Stroke Awareness on World Stroke Day

Stroke Awareness on World Stroke Day

  • October 25, 2016

Every 40 seconds, someone has a stroke. Every 4 minutes, someone dies from a stroke.
 
Even more startling?
 
Up to 80 percent of strokes can be prevented.
 
October 29th is World Stroke Day, a day devoted to reducing the “global burden of stroke.” Strokes are the leading cause of disability around the world, and the second leading cause of death.
 
Becoming proactive about stroke prevention means becoming educated about what causes strokes, how to treat strokes, and ultimately, how to prevent strokes.
 
Causes of Strokes
 
Strokes occur when blood flow is cut off to parts of the brain, depriving brain cells of oxygen and causing both temporary and permanent damage. The area of the brain typically affected by strokes can impair memory, speech and muscle control.
 
The risk factors associated with stroke include:
  • Age.  According to the American Stroke Association, the “chance of having a stroke approximately doubles for each decade of life after 55.”
  • Genetics. Heredity plays an important role when it comes to strokes. In fact, the American Stroke Association reports that some strokes are symptoms of genetic disorders like CADASIL, which is caused by a “gene mutation that leads to damage of blood vessel walls in the brain, blocking blood flow.”
  • Gender. Women experience strokes more often than men, due in part to complications from certain types of birth control, pregnancy, postmenopausal hormone therapy and smoking tobacco.
  • Prior incidence of stroke, TIA or heart attack. Those who have experienced cardiovascular attacks in the past are more likely to have a stroke.
  • Medical History. Those who have a history of high blood pressure, diabetes, and high cholesterol are also at higher risk of developing cardiovascular disease and stroke.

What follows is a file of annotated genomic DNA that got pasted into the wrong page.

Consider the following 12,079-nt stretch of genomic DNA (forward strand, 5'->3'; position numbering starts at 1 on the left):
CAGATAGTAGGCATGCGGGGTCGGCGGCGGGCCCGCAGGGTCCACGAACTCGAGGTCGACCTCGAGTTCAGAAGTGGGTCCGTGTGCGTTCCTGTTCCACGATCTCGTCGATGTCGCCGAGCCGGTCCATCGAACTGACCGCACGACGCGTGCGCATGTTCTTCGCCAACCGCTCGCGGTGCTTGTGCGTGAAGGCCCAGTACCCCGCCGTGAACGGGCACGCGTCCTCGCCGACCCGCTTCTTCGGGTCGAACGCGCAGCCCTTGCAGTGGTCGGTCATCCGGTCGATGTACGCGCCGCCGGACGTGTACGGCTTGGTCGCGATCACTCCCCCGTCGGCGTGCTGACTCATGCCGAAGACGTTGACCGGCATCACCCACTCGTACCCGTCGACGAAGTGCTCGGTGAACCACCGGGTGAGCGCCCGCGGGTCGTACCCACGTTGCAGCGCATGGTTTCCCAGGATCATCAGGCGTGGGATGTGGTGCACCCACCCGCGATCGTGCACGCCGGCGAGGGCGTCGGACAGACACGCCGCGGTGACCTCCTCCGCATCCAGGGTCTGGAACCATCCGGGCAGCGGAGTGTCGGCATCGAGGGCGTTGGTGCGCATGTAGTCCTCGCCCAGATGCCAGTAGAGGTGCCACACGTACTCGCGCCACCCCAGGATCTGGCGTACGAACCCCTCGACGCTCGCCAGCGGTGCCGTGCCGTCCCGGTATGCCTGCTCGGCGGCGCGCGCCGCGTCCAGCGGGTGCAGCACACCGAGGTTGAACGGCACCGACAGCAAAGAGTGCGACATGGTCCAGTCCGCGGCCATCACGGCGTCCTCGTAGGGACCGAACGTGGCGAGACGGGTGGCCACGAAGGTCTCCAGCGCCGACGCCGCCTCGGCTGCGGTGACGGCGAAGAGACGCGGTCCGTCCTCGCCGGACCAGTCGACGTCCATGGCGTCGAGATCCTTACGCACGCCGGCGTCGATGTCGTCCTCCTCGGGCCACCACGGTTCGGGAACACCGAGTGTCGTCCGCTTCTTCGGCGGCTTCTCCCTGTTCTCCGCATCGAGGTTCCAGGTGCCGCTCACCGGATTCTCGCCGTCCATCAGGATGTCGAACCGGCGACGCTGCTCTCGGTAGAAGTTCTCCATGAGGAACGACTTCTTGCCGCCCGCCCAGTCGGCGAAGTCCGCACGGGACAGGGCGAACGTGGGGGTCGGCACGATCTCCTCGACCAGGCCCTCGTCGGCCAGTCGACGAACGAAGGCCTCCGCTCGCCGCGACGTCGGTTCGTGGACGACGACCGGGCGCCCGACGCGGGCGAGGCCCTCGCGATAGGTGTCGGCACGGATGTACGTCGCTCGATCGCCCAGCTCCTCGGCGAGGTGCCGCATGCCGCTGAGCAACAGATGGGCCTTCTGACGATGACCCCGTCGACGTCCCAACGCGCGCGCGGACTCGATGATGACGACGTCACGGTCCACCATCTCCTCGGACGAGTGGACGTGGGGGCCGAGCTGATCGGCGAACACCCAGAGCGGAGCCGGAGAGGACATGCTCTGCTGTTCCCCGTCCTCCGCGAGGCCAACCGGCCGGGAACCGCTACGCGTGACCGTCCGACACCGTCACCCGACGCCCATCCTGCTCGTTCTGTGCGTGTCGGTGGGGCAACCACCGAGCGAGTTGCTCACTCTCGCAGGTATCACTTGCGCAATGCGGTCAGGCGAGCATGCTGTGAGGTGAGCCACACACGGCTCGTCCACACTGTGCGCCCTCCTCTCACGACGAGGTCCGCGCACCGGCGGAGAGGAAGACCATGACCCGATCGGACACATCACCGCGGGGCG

Time Is of the Essence
 
Strokes are serious medical emergencies, so time is truly of the essence when it comes to receiving treatment. Those who receive treatment quickly have a better chance of making a full recovery than those who do not receive immediate help.
 
Acting FAST (Face, Arms, Speech, Time) is a method that can help you not only identify the signs of a stroke, but also ensure that the person experiencing the stroke can receive immediate help. Calling 9-1-1 as soon as you notice signs of a stroke can help aid in the post-stroke recovery process.
 
If the stroke victim can make it to the hospital within a 4 hour window of experiencing the stroke, they will be given clot-busting drugs which increase their recovery by 30 percent.
 
Preventing Strokes
 
Knowledge is the first step in stroke prevention. Diet and exercise can have a positive impact on stroke risk:
  • Limit alcohol consumption
  • Stop smoking tobacco
  • Eat fresh and nutrient-dense fruits and vegetables every day
  • Avoid processed foods like canned soups, deli meat, vegetable juice and even marinara sauce
  • Lower your salt intake to keep blood pressure and cholesterol in check
  • Commit to 30 minutes of physical activity everyday--it could be as simple as walking around your neighborhood!
  • Lose weight to bring your BMI down to a normal range
  • Get more sleep! At least 7-8 hours of sleep each night can help prevent heart disease, kidney disease, high blood pressure, diabetes and stroke
Keeping Seniors Safe At Home

Strokes are just one risk our senior loved one’s face. In-home safety is another. Download “The Indiana Caregiver’s Guide to Senior Safety at Home” to access information and checklists to help you identify potential hazards in an older adult’s home.

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